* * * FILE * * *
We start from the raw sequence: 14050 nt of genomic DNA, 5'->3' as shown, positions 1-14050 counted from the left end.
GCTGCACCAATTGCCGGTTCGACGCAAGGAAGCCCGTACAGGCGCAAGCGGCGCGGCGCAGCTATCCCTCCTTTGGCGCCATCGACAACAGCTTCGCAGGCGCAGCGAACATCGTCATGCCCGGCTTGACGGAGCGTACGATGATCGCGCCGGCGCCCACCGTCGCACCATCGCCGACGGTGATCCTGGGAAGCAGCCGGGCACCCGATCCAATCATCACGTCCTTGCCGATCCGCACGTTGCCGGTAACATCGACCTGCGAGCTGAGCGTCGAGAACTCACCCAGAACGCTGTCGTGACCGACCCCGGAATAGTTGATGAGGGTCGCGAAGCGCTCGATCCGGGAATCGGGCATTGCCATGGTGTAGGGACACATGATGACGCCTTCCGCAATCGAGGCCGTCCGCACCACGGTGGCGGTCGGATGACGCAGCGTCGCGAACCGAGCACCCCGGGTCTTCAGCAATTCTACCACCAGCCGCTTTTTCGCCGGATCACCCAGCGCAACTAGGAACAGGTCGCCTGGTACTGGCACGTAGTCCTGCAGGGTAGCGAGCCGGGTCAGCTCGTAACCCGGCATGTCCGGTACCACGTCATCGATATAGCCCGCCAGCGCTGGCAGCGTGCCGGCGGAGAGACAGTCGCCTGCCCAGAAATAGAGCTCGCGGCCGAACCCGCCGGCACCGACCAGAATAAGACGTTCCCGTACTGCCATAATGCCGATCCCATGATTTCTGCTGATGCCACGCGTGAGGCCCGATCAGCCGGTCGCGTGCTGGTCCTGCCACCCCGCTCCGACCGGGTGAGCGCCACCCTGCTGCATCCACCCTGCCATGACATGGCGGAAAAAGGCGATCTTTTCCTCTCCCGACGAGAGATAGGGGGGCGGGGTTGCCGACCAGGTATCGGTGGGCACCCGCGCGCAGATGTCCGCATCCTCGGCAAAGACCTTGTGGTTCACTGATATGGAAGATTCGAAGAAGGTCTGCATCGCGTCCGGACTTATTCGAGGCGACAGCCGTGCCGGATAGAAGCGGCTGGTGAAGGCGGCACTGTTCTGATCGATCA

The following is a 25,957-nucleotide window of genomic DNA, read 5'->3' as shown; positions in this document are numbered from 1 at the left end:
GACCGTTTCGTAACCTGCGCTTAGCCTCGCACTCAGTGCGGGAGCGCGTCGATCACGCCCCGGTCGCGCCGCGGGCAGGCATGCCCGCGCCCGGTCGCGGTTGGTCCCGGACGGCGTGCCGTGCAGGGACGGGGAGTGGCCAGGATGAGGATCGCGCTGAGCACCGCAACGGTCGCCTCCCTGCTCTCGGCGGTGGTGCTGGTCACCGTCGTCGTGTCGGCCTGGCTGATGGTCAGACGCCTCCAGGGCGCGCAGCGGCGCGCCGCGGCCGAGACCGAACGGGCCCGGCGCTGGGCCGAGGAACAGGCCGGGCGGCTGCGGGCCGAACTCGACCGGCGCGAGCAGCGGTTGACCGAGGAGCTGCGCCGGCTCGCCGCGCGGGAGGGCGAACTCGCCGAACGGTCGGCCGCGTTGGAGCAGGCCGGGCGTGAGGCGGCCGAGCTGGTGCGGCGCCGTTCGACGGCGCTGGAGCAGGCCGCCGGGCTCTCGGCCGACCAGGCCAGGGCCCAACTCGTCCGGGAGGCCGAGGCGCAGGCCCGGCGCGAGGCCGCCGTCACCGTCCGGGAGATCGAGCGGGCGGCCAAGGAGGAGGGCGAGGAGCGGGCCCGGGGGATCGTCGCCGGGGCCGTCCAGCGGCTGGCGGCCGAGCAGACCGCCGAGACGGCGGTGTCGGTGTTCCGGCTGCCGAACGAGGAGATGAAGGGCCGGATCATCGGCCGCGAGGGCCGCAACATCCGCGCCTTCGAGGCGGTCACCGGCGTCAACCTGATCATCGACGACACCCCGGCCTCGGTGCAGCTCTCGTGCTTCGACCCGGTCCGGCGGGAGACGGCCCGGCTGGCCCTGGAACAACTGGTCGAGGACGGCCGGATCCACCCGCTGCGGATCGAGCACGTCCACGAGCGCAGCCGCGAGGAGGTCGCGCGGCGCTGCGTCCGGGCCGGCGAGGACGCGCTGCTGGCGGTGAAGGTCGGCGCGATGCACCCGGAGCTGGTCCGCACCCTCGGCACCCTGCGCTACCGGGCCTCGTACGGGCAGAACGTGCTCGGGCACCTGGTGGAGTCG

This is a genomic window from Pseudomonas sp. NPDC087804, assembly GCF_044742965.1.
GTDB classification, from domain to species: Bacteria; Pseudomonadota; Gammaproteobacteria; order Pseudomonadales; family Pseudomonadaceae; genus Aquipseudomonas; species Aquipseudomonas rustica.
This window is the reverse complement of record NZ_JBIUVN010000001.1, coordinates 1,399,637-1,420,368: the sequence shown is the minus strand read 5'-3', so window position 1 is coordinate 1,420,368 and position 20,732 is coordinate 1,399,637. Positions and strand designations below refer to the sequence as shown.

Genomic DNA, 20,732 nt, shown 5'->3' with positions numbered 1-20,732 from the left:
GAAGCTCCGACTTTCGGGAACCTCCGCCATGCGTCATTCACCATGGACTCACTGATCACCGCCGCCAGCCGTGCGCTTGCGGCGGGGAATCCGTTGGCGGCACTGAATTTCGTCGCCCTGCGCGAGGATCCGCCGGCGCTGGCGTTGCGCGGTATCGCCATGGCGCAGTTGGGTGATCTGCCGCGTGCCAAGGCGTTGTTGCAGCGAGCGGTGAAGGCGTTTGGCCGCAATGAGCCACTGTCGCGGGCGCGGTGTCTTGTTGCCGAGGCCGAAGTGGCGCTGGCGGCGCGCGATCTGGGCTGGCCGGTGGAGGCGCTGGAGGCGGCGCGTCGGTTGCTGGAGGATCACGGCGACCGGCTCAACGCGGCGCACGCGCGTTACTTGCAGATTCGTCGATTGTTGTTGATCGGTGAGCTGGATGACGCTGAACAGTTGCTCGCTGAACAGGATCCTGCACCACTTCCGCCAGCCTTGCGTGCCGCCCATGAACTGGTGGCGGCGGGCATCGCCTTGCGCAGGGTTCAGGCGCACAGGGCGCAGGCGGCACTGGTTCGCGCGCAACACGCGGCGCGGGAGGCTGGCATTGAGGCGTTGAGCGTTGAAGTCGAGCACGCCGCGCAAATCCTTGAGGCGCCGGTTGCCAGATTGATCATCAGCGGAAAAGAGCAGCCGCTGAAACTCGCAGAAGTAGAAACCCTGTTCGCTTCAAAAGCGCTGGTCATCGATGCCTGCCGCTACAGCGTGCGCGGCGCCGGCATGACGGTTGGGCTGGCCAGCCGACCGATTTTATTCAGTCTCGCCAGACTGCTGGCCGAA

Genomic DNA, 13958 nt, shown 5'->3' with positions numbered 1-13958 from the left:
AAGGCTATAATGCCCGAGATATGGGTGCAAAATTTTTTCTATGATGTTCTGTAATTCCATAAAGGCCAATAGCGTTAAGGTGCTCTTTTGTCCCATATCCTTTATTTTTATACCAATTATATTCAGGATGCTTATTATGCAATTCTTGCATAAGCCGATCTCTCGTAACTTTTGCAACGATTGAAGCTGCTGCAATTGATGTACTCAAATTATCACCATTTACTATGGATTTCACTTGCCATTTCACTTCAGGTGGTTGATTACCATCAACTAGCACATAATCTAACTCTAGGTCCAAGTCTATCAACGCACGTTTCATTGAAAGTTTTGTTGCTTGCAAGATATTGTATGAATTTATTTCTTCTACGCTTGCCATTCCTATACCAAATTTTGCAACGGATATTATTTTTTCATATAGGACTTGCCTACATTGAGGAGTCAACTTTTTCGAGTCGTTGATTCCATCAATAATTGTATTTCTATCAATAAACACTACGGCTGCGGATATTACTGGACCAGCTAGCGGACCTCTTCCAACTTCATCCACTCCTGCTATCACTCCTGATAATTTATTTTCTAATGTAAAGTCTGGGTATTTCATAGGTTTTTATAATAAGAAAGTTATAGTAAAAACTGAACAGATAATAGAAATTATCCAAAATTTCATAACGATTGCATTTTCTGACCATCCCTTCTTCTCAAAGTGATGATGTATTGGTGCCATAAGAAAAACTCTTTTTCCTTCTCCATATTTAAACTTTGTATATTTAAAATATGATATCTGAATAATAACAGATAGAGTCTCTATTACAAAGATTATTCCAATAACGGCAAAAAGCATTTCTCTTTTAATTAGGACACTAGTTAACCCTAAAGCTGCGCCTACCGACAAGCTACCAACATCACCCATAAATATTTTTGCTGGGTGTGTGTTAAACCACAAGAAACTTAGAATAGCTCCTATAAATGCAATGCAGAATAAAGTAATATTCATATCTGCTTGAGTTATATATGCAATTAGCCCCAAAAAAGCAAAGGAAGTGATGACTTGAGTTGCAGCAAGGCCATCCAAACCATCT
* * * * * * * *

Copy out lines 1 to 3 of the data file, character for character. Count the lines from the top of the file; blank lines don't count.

We start from the raw sequence: 14050 nt of genomic DNA, 5'->3' as shown, positions 1-14050 counted from the left end.
GCTGCACCAATTGCCGGTTCGACGCAAGGAAGCCCGTACAGGCGCAAGCGGCGCGGCGCAGCTATCCCTCCTTTGGCGCCATCGACAACAGCTTCGCAGGCGCAGCGAACATCGTCATGCCCGGCTTGACGGAGCGTACGATGATCGCGCCGGCGCCCACCGTCGCACCATCGCCGACGGTGATCCTGGGAAGCAGCCGGGCACCCGATCCAATCATCACGTCCTTGCCGATCCGCACGTTGCCGGTAACATCGACCTGCGAGCTGAGCGTCGAGAACTCACCCAGAACGCTGTCGTGACCGACCCCGGAATAGTTGATGAGGGTCGCGAAGCGCTCGATCCGGGAATCGGGCATTGCCATGGTGTAGGGACACATGATGACGCCTTCCGCAATCGAGGCCGTCCGCACCACGGTGGCGGTCGGATGACGCAGCGTCGCGAACCGAGCACCCCGGGTCTTCAGCAATTCTACCACCAGCCGCTTTTTCGCCGGATCACCCAGCGCAACTAGGAACAGGTCGCCTGGTACTGGCACGTAGTCCTGCAGGGTAGCGAGCCGGGTCAGCTCGTAACCCGGCATGTCCGGTACCACGTCATCGATATAGCCCGCCAGCGCTGGCAGCGTGCCGGCGGAGAGACAGTCGCCTGCCCAGAAATAGAGCTCGCGGCCGAACCCGCCGGCACCGACCAGAATAAGACGTTCCCGTACTGCCATAATGCCGATCCCATGATTTCTGCTGATGCCACGCGTGAGGCCCGATCAGCCGGTCGCGTGCTGGTCCTGCCACCCCGCTCCGACCGGGTGAGCGCCACCCTGCTGCATCCACCCTGCCATGACATGGCGGAAAAAGGCGATCTTTTCCTCTCCCGACGAGAGATAGGGGGGCGGGGTTGCCGACCAGGTATCGGTGGGCACCCGCGCGCAGATGTCCGCATCCTCGGCAAAGACCTTGTGGTTCACTGATATGGAAGATTCGAAGAAGGTCTGCATCGCGTCCGGACTTATTCGAGGCGACAGCCGTGCCGGATAGAAGCGGCTGGTGAAGGCGGCACTGTTCTGATCGATCA

The following is a 25,957-nucleotide window of genomic DNA, read 5'->3' as shown; positions in this document are numbered from 1 at the left end: